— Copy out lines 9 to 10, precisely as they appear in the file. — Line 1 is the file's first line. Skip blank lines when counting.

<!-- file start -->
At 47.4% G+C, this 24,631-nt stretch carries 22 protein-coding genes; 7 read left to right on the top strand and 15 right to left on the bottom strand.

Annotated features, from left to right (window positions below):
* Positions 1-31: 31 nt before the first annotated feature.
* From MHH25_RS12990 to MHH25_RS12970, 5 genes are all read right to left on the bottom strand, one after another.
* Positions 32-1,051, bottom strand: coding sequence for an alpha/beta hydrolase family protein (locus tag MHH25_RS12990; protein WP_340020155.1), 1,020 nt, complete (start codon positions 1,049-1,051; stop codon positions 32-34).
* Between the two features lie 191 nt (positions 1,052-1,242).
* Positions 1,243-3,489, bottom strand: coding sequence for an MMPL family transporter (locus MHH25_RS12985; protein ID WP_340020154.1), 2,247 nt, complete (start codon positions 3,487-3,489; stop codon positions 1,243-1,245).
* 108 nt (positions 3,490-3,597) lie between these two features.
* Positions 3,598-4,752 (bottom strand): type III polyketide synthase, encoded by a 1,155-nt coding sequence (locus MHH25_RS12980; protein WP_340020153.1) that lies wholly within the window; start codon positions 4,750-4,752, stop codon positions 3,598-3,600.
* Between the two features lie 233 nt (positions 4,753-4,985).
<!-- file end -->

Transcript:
* Positions 3,598-4,752 (bottom strand): type III polyketide synthase, encoded by a 1,155-nt coding sequence (locus MHH25_RS12980; protein WP_340020153.1) that lies wholly within the window; start codon positions 4,750-4,752, stop codon positions 3,598-3,600.
* Between the two features lie 233 nt (positions 4,753-4,985).